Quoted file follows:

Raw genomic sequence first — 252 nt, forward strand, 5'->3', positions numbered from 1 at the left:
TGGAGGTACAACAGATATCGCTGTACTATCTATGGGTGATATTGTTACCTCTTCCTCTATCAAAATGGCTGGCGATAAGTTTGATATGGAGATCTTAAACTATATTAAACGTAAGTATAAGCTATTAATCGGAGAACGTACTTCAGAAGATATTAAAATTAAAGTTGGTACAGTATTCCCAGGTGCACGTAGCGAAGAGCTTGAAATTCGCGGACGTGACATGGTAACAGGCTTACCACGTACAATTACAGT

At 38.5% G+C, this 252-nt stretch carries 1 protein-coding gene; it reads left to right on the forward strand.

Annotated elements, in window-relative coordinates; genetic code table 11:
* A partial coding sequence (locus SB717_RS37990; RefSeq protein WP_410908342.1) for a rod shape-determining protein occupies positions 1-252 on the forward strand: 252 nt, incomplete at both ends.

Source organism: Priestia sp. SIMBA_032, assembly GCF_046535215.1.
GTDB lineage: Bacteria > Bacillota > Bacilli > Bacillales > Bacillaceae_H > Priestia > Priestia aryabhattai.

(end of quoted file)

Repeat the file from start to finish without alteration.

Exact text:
Raw genomic sequence first — 252 nt, forward strand, 5'->3', positions numbered from 1 at the left:
TGGAGGTACAACAGATATCGCTGTACTATCTATGGGTGATATTGTTACCTCTTCCTCTATCAAAATGGCTGGCGATAAGTTTGATATGGAGATCTTAAACTATATTAAACGTAAGTATAAGCTATTAATCGGAGAACGTACTTCAGAAGATATTAAAATTAAAGTTGGTACAGTATTCCCAGGTGCACGTAGCGAAGAGCTTGAAATTCGCGGACGTGACATGGTAACAGGCTTACCACGTACAATTACAGT

At 38.5% G+C, this 252-nt stretch carries 1 protein-coding gene; it reads left to right on the forward strand.

Annotated elements, in window-relative coordinates; genetic code table 11:
* A partial coding sequence (locus SB717_RS37990; RefSeq protein WP_410908342.1) for a rod shape-determining protein occupies positions 1-252 on the forward strand: 252 nt, incomplete at both ends.

Source organism: Priestia sp. SIMBA_032, assembly GCF_046535215.1.
GTDB lineage: Bacteria > Bacillota > Bacilli > Bacillales > Bacillaceae_H > Priestia > Priestia aryabhattai.